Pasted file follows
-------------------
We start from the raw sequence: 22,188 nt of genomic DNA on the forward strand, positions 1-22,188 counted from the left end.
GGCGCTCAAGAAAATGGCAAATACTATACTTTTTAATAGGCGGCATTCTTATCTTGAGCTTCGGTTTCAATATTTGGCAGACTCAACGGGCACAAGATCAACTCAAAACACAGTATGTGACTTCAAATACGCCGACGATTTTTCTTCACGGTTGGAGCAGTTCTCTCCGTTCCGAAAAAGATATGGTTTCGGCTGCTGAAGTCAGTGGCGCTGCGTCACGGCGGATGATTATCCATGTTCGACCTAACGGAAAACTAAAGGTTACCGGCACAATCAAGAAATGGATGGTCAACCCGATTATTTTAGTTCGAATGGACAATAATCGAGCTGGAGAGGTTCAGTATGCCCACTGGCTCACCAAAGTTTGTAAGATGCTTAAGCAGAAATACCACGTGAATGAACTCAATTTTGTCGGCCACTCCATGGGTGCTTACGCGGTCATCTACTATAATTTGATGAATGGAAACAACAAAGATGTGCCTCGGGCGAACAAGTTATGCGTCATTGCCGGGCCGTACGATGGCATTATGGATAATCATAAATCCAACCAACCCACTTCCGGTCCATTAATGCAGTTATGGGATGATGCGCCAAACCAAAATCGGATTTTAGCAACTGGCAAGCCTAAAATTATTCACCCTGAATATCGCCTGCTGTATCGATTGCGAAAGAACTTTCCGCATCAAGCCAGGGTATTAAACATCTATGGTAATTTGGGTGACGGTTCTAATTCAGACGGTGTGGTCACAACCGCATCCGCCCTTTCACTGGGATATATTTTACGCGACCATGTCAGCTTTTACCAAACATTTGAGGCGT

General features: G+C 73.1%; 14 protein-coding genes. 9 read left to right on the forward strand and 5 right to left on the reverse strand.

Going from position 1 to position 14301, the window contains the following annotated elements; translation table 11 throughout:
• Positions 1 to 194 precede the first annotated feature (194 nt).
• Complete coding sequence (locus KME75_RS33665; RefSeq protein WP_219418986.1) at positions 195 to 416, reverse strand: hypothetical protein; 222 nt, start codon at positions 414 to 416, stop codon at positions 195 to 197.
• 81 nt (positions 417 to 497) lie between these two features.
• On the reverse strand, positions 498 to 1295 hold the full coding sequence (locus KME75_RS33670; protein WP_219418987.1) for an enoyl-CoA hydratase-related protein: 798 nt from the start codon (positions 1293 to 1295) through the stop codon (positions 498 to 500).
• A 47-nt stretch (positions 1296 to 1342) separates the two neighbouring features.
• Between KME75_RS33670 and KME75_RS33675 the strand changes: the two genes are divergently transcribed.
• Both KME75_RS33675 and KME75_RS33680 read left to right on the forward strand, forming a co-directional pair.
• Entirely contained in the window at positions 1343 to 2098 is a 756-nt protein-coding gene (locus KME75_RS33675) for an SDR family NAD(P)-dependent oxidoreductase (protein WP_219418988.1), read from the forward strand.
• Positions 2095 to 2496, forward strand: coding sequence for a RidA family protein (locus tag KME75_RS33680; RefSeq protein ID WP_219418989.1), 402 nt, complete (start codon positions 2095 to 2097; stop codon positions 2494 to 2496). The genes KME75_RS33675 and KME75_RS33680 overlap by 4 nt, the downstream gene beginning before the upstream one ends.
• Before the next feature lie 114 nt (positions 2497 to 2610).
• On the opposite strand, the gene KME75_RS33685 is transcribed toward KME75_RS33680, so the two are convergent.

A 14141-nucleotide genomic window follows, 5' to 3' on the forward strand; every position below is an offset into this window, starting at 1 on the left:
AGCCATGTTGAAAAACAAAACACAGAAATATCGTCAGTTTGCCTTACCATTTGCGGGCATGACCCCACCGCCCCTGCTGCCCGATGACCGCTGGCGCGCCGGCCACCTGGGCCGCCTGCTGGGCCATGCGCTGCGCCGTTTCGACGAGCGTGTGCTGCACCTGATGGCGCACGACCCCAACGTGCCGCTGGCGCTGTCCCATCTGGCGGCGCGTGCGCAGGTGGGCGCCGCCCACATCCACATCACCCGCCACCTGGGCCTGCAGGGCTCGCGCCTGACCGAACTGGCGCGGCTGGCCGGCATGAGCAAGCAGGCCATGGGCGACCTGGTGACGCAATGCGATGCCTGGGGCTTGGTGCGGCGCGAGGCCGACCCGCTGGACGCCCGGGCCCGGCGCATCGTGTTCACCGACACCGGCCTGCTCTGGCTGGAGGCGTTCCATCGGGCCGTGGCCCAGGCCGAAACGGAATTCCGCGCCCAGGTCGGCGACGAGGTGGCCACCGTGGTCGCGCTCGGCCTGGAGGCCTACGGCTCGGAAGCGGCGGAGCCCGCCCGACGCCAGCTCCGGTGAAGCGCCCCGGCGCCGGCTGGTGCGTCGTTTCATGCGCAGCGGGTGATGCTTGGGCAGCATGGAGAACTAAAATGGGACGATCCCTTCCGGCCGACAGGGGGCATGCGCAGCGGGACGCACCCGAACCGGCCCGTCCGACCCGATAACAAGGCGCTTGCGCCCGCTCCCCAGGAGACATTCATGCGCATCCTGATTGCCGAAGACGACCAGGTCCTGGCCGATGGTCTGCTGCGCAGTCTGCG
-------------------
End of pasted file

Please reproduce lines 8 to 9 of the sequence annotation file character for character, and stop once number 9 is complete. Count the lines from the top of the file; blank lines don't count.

• On the reverse strand, positions 498 to 1295 hold the full coding sequence (locus KME75_RS33670; protein WP_219418987.1) for an enoyl-CoA hydratase-related protein: 798 nt from the start codon (positions 1293 to 1295) through the stop codon (positions 498 to 500).
• A 47-nt stretch (positions 1296 to 1342) separates the two neighbouring features.